How can organizations have a laser focus on some aspects of performance, and yet be blasé about other things that matter equally to their success?

The next wave in back-office transformation promises a new tranche of efficiency savings. It’s on every CEO’s radar. Huge sums are being spent on transformation programs. But many organizations seem content to allow significant value to leak away – by taking a curiously laid-back approach to managing process.

Their blind spot reflects the continuing prejudice about process in many organizations; the view that process is for nerds. Peter Franz, managing director at Accenture and leader on BPM, mentioned at the Gartner Summit last week that he even has two versions of his business cards: one with, and one without, the inflammatory ‘P’ word in his title.

The case for giving more attention to process management is now overwhelming – and especially in back-office transformation, as the pace of change accelerates:

Within back-office functions – Finance, HR, IT – hybrid service delivery models, mixing internal shared services with external outsourced services, are the new normal. And multisourcing predominates, with shorter contract terms and multiple service providers.

Across back-office functions, initiatives to drive new levels of savings and service improvements are integrating the functional silos – Finance, HR, IT – to create new Business Services organizations.

Everything points to a future where service delivery is far more complex and dynamic: the Service Integration challenge.

Leaders in service integration see process as the essential language of successful transformation. They see a process management platform as the framework for collaboration and continuous improvement – long after the program team have gone. They want joined-up perspectives and a governance framework that meets compliance requirements and ensures sustainability.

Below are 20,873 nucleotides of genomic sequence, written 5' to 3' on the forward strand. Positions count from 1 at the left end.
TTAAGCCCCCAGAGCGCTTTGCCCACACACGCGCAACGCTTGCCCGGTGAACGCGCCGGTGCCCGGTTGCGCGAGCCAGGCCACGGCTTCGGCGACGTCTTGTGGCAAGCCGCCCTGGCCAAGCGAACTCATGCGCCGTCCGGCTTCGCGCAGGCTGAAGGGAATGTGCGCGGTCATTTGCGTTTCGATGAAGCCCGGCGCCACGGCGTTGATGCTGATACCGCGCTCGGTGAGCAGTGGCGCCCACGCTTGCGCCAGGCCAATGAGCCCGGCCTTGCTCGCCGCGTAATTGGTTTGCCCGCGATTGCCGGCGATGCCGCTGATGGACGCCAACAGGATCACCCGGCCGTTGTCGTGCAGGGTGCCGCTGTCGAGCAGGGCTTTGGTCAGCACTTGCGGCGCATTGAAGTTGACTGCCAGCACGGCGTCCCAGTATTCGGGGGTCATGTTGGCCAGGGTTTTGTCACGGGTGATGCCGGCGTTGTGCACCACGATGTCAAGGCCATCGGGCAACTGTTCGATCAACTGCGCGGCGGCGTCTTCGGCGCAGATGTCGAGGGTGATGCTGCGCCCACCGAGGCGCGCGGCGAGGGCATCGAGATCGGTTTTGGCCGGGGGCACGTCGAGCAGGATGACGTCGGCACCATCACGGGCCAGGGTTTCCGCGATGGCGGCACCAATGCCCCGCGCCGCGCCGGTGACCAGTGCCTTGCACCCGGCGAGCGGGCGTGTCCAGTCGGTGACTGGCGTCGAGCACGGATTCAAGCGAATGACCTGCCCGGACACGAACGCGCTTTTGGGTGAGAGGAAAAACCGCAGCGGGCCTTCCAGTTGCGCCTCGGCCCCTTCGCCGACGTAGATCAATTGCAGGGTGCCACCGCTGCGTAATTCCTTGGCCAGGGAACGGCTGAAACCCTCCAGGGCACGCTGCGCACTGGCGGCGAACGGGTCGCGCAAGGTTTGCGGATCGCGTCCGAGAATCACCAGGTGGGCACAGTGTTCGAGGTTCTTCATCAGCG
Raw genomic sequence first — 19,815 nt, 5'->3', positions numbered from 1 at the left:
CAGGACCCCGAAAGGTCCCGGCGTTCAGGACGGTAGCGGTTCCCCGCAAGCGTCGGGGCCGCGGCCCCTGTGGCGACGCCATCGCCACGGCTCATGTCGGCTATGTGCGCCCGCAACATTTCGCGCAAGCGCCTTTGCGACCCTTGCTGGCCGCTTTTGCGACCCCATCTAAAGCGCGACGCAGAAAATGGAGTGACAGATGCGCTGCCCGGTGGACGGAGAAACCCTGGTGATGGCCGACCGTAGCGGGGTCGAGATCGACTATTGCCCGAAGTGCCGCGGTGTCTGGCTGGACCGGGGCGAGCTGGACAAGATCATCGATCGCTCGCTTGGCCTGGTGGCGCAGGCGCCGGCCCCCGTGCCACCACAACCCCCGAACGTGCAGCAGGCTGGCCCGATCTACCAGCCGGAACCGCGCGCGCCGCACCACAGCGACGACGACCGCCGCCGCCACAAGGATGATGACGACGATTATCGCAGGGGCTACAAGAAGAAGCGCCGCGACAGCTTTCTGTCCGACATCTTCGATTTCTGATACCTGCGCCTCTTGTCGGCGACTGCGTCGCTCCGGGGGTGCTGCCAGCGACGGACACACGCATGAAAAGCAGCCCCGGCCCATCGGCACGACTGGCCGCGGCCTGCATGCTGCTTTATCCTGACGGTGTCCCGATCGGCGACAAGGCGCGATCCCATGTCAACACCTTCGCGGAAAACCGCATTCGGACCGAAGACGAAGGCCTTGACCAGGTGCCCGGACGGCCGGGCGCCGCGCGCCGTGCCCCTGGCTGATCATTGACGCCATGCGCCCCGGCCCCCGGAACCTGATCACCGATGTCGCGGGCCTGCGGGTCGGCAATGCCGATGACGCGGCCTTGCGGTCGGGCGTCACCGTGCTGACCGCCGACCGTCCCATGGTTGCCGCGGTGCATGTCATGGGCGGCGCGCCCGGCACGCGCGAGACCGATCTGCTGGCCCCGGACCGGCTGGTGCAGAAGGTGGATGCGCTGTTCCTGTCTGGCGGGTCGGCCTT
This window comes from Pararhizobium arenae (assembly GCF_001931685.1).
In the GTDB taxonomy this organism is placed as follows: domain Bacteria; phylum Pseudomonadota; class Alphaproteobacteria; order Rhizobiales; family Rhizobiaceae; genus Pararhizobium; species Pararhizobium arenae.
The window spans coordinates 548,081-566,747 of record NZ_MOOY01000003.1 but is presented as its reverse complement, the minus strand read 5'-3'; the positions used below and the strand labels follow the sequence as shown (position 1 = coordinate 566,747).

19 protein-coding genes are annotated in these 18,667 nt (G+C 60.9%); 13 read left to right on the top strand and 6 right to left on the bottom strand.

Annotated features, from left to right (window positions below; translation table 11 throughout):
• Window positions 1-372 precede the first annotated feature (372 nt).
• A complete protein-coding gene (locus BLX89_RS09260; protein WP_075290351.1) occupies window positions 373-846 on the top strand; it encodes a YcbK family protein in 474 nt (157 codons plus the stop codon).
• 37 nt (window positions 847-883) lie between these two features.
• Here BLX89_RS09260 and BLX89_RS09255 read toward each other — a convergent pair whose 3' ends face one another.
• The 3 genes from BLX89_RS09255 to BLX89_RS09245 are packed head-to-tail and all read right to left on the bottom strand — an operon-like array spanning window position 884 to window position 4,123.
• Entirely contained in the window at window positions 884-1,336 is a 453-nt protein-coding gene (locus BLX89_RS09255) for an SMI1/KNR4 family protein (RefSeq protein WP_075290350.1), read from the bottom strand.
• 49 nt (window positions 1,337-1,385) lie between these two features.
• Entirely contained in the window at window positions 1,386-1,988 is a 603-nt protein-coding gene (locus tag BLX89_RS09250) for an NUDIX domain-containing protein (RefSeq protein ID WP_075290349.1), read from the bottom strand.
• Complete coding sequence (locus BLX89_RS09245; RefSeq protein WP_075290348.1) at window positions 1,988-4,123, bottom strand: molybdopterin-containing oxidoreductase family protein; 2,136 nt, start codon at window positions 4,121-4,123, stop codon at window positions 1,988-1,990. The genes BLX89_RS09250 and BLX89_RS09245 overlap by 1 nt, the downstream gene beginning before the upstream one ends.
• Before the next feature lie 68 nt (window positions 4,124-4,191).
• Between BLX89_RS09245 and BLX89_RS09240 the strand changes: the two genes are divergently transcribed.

But many other organizations are astonishingly negligent in how they manage process. They treat process as a consumable, a necessary overhead. From their perspective, it doesn’t matter if process is fragmented or incomplete, or duplicated and inconsistent, or in different tools and formats, or sustainably managed beyond the end of the project. They don’t recognize process as a business asset.

Two stories just this week that illustrate the extraordinary waste that results. In one case, an organization is set to spend upwards of $500k to transfer processes created by its SI in one process tool onto its strategic process management platform. In the other case, an organization spent several millions to capture its outsourced processes, but allowed the outsourcer to ‘manage’ them, and so now has to invest again just to regain the process understanding that will allow it to figure out how to re-bid the outsourced contract.

Peter Franz makes the point that this really is a C-Suite issue. Organizations go to very expensive lengths to optimize other aspects of service integration – and yet have such a laissez faire, short-term and project-based attitude to process management.